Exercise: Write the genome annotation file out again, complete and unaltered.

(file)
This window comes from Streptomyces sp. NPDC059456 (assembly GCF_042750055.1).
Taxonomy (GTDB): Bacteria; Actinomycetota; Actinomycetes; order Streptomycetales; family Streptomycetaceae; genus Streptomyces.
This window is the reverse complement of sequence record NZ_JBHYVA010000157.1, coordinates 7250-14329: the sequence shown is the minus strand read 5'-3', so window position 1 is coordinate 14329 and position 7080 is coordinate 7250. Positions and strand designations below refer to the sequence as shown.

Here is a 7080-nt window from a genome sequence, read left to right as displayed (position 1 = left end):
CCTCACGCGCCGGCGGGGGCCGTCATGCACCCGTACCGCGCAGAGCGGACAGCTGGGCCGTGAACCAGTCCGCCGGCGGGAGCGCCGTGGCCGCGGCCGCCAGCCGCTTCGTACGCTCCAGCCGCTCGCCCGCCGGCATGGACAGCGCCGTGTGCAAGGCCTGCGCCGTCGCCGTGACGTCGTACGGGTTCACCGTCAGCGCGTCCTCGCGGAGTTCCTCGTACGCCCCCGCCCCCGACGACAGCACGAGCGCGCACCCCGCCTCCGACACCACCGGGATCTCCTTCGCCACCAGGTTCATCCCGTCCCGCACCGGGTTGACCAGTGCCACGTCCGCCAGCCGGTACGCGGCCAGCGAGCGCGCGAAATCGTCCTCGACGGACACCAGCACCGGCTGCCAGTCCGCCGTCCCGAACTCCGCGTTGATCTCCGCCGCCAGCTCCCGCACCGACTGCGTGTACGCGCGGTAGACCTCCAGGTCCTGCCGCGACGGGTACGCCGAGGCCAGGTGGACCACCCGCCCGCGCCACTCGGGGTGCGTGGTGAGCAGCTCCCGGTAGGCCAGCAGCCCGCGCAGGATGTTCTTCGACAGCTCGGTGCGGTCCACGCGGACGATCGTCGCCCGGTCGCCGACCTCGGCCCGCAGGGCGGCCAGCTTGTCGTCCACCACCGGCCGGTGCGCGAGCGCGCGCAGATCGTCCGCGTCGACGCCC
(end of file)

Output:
This window comes from Streptomyces sp. NPDC059456 (assembly GCF_042750055.1).
Taxonomy (GTDB): Bacteria; Actinomycetota; Actinomycetes; order Streptomycetales; family Streptomycetaceae; genus Streptomyces.
This window is the reverse complement of sequence record NZ_JBHYVA010000157.1, coordinates 7250-14329: the sequence shown is the minus strand read 5'-3', so window position 1 is coordinate 14329 and position 7080 is coordinate 7250. Positions and strand designations below refer to the sequence as shown.

Here is a 7080-nt window from a genome sequence, read left to right as displayed (position 1 = left end):
CCTCACGCGCCGGCGGGGGCCGTCATGCACCCGTACCGCGCAGAGCGGACAGCTGGGCCGTGAACCAGTCCGCCGGCGGGAGCGCCGTGGCCGCGGCCGCCAGCCGCTTCGTACGCTCCAGCCGCTCGCCCGCCGGCATGGACAGCGCCGTGTGCAAGGCCTGCGCCGTCGCCGTGACGTCGTACGGGTTCACCGTCAGCGCGTCCTCGCGGAGTTCCTCGTACGCCCCCGCCCCCGACGACAGCACGAGCGCGCACCCCGCCTCCGACACCACCGGGATCTCCTTCGCCACCAGGTTCATCCCGTCCCGCACCGGGTTGACCAGTGCCACGTCCGCCAGCCGGTACGCGGCCAGCGAGCGCGCGAAATCGTCCTCGACGGACACCAGCACCGGCTGCCAGTCCGCCGTCCCGAACTCCGCGTTGATCTCCGCCGCCAGCTCCCGCACCGACTGCGTGTACGCGCGGTAGACCTCCAGGTCCTGCCGCGACGGGTACGCCGAGGCCAGGTGGACCACCCGCCCGCGCCACTCGGGGTGCGTGGTGAGCAGCTCCCGGTAGGCCAGCAGCCCGCGCAGGATGTTCTTCGACAGCTCGGTGCGGTCCACGCGGACGATCGTCGCCCGGTCGCCGACCTCGGCCCGCAGGGCGGCCAGCTTGTCGTCCACCACCGGCCGGTGCGCGAGCGCGCGCAGATCGTCCGCGTCGACGCCC